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Funny Websites - How To Laugh to Increase Health

Victorian Trivia: Stages Of Laughter

Advertisement of the VIctorian Era at "Young's The Hatter" at 45 Wall St., Bridgeport, Connecticut

Advertisement of the VIctorian Era at "Young's The Hatter" at 45 Wall St., Bridgeport, Connecticut

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Laughter As Medicine

A totally disabled and partially paralyzed man once cured himself of Rheumatoid Arthritis by moving from his hopital bed to the hotel across the street, watching funny TV shows and films from his bed, and laughing. He combined with his healthy eating and vitamin intake with help from his wife.

As this person laughed, his body began allowing him to move a little. He took that opportunity to move a little more while he watched his funny shows - first from his bed, then standing beside it, and finally walking on a treadmill, etc. There must be something to this notion that laugher is medicine.

The patient who did this, now deceased, is Norman Cousins (played by Ed Asner on film). He was the editor of the famous Saturday Review magazine and was put out of commission by RA, or at least a set of symptoms matching it. After his laughing regimin, he returned to work free of symptoms. Afterward, he bagan lecturing in medical colleges across the nation and landed on the facultiy of one in California. In these places, he taught about laughter and wellness activities and how they can replace harsh medications.

Doctors themselves have crusaded for wellness, laughter, and never giving up, including Oliver Sacks and Patch Adams. There must be something to this noting of laughter as medicine.

Today, we have much more than the TV to use for laughter - and some of the sitcoms are not funny at all. We have the Internet and gadgets like tablets and SmartPhone, so we can find something funny anytime of the day or night. We can laugh and be well.

Laugh and Be Better

  • How to Become a Certified Laughter Club Leader and E...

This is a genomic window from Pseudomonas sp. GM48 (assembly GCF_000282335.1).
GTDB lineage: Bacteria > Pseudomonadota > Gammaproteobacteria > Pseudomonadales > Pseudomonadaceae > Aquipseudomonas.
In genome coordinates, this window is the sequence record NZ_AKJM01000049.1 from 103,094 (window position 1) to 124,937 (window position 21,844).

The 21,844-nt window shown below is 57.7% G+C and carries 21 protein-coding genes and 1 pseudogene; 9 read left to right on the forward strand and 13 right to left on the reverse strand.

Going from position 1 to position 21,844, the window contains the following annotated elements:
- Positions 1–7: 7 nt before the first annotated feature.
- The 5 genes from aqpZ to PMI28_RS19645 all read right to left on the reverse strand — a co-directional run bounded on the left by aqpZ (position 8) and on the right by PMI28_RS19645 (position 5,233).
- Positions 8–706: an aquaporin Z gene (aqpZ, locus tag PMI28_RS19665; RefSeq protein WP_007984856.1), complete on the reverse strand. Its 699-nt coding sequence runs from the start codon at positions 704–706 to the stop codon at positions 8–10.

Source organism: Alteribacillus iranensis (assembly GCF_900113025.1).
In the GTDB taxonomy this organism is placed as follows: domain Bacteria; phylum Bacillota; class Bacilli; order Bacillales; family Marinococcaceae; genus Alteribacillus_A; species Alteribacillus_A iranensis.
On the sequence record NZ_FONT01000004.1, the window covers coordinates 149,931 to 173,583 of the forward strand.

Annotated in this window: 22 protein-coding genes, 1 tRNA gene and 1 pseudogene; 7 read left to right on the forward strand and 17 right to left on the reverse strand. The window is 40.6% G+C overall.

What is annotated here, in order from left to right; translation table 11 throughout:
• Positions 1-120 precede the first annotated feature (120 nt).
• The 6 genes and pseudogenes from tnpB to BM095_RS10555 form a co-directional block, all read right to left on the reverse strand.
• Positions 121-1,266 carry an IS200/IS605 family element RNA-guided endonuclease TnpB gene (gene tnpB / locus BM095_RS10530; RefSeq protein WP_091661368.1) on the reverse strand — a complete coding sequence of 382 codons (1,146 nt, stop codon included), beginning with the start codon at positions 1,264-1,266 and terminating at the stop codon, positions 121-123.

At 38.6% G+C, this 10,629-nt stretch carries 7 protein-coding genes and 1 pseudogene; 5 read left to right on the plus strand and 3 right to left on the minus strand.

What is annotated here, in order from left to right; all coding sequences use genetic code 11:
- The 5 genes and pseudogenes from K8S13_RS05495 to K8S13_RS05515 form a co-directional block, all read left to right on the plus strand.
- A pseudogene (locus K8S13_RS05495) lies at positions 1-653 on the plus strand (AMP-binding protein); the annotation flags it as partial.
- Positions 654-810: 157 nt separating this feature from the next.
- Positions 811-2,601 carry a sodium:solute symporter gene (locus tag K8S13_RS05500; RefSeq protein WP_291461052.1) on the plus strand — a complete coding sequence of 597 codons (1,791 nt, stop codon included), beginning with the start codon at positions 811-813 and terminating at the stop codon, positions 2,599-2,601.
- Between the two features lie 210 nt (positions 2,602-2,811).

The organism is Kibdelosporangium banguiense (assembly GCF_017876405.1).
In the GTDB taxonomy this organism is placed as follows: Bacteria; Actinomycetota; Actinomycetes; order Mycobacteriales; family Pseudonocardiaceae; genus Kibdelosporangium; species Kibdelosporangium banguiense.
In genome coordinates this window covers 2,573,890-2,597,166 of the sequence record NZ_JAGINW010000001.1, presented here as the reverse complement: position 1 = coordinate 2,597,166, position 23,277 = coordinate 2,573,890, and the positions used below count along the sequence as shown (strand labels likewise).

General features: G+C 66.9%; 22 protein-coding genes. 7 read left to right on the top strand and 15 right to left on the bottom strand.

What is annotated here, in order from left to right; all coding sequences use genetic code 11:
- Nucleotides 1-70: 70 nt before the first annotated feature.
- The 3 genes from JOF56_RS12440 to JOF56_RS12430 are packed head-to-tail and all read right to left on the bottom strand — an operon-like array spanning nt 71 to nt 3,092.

Laughter is medicine and it can be cultivated with physical activity and even Laugh Clubs. Many physicians know the healing power of laughter and most children know it. You can too!
  • Health: Laughter as Cure
    Humor was was once badly criticized in parts of the medical profession and only bullyism and academics were respected. Times have changed for the better. Medical Students at many Universities in America are now trained in how to be funny.
  • Laughter as Medicine
    (c) 2007, Bev Franklin.
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Crying Over You on AGT

Turtle Sings Roy Orbison

This is the kind of website or video that is uplifting after a hard day. I just received a video of Terry Fator's ventriloquist dummy, Winston the Turtle, singing Roy Orbison songs. A friend sent it to me and I wanted to share it here.

I was never able to watch America's Got Talent, becuase I was working duirng the hours it was broadcast. So, I really appreciated seeing this one video. I looked around YouTube and other video platforms. and found amny more clips of Terry Fator and his gang to enjoy as well.

Past artists like Edgar Bergen and Senor Wenchas were the experts in ventriloquism long ago and Terry Factor is bringing the same kind of humorous, wholesome act back. Some of these acts on cable TV channels and in Vegas are as rauncy as the X-rated standup comedians and that that's not funny to me. The videos below are very funny.

Fator and Kermit

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Hedgehog in the Fog - English subtitles over Russian vocals

Spider Haka by www.bigbadwolf.ie